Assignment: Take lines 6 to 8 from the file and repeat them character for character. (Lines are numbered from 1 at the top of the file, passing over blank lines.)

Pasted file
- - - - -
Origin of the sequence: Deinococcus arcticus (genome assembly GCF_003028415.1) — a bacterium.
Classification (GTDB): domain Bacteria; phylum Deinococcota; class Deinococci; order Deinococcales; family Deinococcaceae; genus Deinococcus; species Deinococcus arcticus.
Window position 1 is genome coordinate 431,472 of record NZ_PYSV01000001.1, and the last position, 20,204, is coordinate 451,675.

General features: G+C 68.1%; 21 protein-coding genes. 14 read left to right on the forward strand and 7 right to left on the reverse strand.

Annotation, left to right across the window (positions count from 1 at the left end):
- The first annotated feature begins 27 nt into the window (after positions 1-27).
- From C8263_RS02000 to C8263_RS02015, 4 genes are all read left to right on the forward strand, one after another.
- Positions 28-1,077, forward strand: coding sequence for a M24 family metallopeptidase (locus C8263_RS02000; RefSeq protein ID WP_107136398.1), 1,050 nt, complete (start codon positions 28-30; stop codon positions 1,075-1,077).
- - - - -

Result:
- The first annotated feature begins 27 nt into the window (after positions 1-27).
- From C8263_RS02000 to C8263_RS02015, 4 genes are all read left to right on the forward strand, one after another.
- Positions 28-1,077, forward strand: coding sequence for a M24 family metallopeptidase (locus C8263_RS02000; RefSeq protein ID WP_107136398.1), 1,050 nt, complete (start codon positions 28-30; stop codon positions 1,075-1,077).